The Rangers’ Annual Question Mark At First Base


In this recent article, Eric Reining dissected why going forward with Mitch Moreland as the starting first baseman is not a good idea. Now, I am essentially doing the same, because, well, Moreland deserves more dissension than, well, Yu Darvish, you soulless, clutch-demanding monsters!

Ever since the Mark Teixeira trade in 2007, first base has existed as an annual question mark for the Rangers. Just in the 2013 season alone, the Rangers had seven different players play the position (Mitch Moreland, Jeff Baker, Lance Berkman, Jim Adduci, Adam Rosales, Robinson Chirinos and Chris McGuiness). The fact that I mention that the Rangers employed seven different players to play first base during the 2013 season is not to make a point, more so to expound upon the fact that first base has presented a certain lack of stability for the Rangers.

Of course, many will point to Chris Davis (6.8 fWAR/167 wRC+/.421 wOBA) as the one who got away, but that is nothing more than a blatant example of hindsight bias. The fact remains that the Rangers have struggled to find an everyday first baseman regardless of Chris Davis’ presence within the Texas Rangers organization.

Currently speaking, Mitch Moreland, the Rangers’ latest fist base experiment, has dwindled mightily under the demands of playing the position on a daily basis — simply put, Moreland is not everyday first baseman.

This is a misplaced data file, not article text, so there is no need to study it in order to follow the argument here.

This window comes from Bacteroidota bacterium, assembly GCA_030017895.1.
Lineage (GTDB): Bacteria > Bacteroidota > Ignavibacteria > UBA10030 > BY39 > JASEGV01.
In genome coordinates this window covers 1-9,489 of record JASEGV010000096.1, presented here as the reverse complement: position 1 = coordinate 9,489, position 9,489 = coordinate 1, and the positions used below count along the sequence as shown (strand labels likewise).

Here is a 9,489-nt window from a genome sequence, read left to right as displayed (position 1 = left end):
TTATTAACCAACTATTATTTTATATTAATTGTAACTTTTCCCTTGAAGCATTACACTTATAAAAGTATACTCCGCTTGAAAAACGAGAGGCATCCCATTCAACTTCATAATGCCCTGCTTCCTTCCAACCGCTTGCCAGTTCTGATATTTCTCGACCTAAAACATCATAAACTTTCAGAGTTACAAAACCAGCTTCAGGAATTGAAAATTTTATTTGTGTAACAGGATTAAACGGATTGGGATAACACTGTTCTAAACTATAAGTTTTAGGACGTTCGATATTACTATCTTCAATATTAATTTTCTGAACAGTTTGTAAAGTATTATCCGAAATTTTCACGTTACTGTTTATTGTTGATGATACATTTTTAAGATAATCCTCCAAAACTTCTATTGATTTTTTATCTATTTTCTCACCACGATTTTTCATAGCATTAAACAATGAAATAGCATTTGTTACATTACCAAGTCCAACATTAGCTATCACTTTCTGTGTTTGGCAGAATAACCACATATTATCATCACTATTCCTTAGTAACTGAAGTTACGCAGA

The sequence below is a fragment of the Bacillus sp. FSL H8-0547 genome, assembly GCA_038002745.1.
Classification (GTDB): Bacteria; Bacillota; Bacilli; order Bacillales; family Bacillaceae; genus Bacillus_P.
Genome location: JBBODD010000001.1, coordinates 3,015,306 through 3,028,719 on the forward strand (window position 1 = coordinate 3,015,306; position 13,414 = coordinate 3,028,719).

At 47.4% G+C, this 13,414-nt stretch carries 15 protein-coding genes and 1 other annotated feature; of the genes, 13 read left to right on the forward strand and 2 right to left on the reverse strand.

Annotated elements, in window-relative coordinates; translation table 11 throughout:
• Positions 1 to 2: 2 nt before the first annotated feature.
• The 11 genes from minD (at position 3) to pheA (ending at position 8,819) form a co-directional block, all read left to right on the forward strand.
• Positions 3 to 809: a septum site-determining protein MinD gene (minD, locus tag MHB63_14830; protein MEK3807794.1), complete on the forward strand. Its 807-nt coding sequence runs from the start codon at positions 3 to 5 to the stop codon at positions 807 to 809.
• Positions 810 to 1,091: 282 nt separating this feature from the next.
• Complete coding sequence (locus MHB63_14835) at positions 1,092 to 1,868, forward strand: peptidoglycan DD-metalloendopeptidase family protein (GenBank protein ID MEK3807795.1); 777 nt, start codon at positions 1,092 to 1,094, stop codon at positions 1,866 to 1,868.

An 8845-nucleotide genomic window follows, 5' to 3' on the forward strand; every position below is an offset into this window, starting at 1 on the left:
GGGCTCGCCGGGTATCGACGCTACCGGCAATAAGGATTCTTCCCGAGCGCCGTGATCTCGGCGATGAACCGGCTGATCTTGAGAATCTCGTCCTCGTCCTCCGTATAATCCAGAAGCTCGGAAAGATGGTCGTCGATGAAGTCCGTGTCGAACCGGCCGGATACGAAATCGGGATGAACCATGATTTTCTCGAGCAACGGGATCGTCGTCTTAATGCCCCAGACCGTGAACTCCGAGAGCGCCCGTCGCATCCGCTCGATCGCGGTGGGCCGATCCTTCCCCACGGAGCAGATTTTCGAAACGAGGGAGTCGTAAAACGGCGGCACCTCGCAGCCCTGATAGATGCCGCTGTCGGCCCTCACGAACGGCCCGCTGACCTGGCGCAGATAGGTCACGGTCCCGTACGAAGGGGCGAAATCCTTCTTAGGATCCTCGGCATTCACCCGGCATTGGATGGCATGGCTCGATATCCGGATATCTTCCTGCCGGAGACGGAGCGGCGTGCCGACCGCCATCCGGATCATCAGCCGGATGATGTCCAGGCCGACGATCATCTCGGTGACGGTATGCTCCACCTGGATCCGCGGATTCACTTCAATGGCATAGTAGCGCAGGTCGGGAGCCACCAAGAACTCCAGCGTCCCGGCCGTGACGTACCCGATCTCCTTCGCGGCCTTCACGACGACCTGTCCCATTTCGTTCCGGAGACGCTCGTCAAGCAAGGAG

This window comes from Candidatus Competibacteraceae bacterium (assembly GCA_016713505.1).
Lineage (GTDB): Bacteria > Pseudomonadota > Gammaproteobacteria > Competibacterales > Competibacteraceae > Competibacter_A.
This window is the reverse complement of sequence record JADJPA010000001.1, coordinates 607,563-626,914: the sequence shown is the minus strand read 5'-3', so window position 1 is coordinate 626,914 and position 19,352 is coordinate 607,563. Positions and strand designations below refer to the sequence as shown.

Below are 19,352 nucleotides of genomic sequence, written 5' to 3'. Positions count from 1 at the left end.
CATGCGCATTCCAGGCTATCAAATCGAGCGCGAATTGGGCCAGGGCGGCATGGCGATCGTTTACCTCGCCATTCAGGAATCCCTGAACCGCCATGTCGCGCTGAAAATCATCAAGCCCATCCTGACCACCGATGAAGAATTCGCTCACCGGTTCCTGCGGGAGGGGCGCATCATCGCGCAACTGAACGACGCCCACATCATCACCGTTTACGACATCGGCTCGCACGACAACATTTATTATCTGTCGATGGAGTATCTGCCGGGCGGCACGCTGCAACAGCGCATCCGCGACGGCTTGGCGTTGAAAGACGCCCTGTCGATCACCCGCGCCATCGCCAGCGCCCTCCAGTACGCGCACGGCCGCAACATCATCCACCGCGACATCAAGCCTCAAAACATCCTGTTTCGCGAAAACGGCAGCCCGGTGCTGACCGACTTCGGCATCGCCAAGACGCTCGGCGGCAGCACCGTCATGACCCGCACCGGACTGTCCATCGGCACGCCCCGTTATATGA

Need evidence?

Since 2010, the year that Moreland got his first taste of MLB, he has accumulated only 2.1 fWAR, which ranks 33rd out of 50 first basemen with a minimum of 1,000 PA during that timespan. Furthermore, Moreland’s wRC+ of 99 ranks 42nd out of 50 qualifying first basemen within that same sample. Now, if you prefer more archaic statistics, Moreland’s career triple slash line of .253/.318/.440 is as equally uninspiring.

Moreland’s ineptitude as an everyday first baseman is made clear by all sides of baseball analysis, but it is clear however, that Moreland is the Rangers’ best option within the organization to man the position, which is a damn depressing thought — that is of course if you do not count Ian Kinsler.

But even there, Kinsler presents somewhat of a question mark himself. Sure, it is quite certain that Kinsler would provide some level of offensive improvement in comparison to that of Moreland, but would it be at the cost of the production that Kinsler provided while at second base? Essentially, would it be worth it?

With that question, arises yet another question: Is Jurickson Profar ready to be an everyday MLB second baseman? If so, sliding Kinsler over to first base is a no-brainer. If not, what is worse: Improving one position of weakness, only to weaken a position of strength, or vice-versa?

In terms of probabilities, it is quite certain that Moreland won’t find an offensive epiphany, it is however very certain that Profar will improve — only at the expense of time, which is always uncertain in its inevitable arrival. Then of course there is Kinsler, who will very likely provide more production than Moreland at first base.

Were you counting the “will” there?

Let me reiterate: In terms of probabilities, launching Moreland into the sun in order to clear space for Kinsler at first base and for Profar at second base is the most logical move at this point in time looking forward to the 2014 season.

Then again, the Rangers could end up signing Jose Abreu, rendering everything that I have just said as null.

But regardless, begone, Mitch Moreland and for that matter, the Rangers’ annual question mark at first base as well — hopefully.